The urgent needs of the COVID-19 pandemic have more squarely brought into focus the role real-world evidence (RWE) can play in analyzing and informing product development and clinical and public health decisions. Specifically, the U.S. Food and Drug Administration (FDA) is participating in the COVID-19 Evidence Accelerator, in partnership with Friends of Cancer Research and the Reagan-Udall Foundation, to bring leading experts together to share insights and use RWE to help answer the most pressing research questions raised by the pandemic.
The FDA believes that RWE can play an informative role in analyzing potential therapies, vaccines, and diagnostics for COVID-19. At the recent “Establishing a High-Quality Real-World Data Ecosystem” workshop hosted by the Duke Margolis Center for Health Policy, Amy Abernethy, the Principal Deputy Commissioner of Food and Drugs and Acting Chief Information Officer at the FDA, highlighted the work of the Evidence Accelerator initiative, noting that RWE allows the FDA to constantly update its understanding of COVID-19 and recurrently analyze data to address changing needs. Amongst the other presenters, the general discussion focused on the many hurdles industry needs to address to establish a robust and more accurate RWE data ecosystem, including efficient capture of reliable data at the source. While internet access, smartphones, and wearable technology enable consumers and patients to keep meticulous records of their biometric data, the vast amount of collected data does not necessarily lead to efficient or fruitful analysis currently. FDA noted during the workshop that, to be more insightful, RWE stakeholders must narrowly tailor their collection to what is actually useful and relevant to clinical endpoints, fit for purpose, rather than merely what is easily accessible. Eric Perakslis, a Rubenstein Fellow at Duke University, noted that stakeholders must balance the usefulness of RWE collection against the risk of over-surveillance for each data point collected. While not discussed during the workshop, collecting massive data sets must also be weighed against the ever-present risk of data breach. Finally, speakers also discussed patient-generated health data (PGHD) and the need for aligned stakeholders who are motivated to collect this data and understand the process for doing so, including a plan for handling outlier data which is unavoidable with PGHD.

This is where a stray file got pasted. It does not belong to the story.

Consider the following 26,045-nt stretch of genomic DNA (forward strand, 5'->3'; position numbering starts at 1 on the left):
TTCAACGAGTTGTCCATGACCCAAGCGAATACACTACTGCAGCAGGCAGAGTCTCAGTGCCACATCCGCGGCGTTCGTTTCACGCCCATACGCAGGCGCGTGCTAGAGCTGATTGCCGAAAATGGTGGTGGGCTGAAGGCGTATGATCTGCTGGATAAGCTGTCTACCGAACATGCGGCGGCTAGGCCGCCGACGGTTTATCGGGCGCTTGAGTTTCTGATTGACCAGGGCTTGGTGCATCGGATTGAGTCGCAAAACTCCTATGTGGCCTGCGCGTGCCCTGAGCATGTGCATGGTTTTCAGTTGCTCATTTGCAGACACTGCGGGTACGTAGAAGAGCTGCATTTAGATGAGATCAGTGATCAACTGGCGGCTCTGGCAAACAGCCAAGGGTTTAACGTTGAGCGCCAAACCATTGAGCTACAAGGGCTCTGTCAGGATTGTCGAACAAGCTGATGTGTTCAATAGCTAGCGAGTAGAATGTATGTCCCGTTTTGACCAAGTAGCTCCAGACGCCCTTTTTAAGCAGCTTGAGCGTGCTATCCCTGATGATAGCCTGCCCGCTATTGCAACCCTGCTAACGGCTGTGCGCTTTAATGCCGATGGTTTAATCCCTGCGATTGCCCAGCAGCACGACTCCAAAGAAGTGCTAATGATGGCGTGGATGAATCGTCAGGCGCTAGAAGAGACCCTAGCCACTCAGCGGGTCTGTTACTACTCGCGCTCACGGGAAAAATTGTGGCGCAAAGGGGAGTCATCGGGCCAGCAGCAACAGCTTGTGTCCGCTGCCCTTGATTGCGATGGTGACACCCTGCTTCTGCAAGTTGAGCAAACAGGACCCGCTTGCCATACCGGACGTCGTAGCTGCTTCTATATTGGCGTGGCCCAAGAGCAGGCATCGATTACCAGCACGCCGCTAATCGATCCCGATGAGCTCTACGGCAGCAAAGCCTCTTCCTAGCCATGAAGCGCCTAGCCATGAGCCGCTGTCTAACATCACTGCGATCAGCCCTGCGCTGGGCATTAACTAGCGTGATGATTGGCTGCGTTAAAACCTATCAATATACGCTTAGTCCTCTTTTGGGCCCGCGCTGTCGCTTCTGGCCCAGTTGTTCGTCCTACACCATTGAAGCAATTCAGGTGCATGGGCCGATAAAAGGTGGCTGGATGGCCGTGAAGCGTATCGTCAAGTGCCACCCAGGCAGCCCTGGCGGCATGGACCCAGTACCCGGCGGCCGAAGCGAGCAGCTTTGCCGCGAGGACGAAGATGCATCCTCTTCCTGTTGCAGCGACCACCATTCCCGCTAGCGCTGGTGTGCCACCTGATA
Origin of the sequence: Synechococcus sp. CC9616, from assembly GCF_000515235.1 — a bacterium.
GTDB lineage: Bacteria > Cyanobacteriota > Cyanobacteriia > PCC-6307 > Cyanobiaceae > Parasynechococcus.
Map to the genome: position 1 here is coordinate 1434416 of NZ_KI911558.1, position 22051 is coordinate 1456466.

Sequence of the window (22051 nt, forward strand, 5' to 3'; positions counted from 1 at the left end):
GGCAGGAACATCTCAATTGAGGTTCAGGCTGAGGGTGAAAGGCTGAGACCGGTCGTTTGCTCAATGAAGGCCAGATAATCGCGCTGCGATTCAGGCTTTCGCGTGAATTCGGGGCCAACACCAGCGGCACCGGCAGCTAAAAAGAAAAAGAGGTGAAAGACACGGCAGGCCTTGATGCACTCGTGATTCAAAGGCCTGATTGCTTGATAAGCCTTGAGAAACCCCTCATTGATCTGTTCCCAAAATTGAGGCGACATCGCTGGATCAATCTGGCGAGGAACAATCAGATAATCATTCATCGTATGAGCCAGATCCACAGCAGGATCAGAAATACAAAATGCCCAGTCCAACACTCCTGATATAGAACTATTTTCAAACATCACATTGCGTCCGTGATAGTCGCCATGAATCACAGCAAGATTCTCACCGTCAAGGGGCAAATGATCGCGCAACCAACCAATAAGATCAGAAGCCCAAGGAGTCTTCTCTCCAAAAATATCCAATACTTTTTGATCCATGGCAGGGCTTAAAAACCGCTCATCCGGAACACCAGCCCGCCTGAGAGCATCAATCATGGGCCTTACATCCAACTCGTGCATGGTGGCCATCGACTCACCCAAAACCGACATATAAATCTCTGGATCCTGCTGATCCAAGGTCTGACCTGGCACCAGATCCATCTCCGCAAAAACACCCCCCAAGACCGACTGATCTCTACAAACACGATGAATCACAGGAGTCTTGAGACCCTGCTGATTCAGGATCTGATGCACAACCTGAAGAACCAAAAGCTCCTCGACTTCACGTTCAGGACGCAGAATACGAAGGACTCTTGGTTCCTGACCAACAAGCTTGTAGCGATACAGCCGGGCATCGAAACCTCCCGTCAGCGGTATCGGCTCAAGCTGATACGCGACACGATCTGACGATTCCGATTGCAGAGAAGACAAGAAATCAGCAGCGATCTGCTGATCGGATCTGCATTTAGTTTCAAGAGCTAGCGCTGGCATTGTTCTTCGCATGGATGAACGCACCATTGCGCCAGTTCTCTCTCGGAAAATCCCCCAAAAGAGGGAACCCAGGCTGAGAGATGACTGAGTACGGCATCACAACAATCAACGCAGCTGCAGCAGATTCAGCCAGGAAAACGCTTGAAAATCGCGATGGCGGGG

In the context of the COVID-19 pandemic, RWE presents an opportunity for real-time learnings toward quicker identification and development of treatments and vaccines. As a result, the pandemic has only strengthened the importance of RWE in product development and, if deployed well, could help support more efficient and expedited product development plans.
*Emily Tribulski, a 2020 summer associate in Goodwin’s Washington, D.C. office, contributed to this post.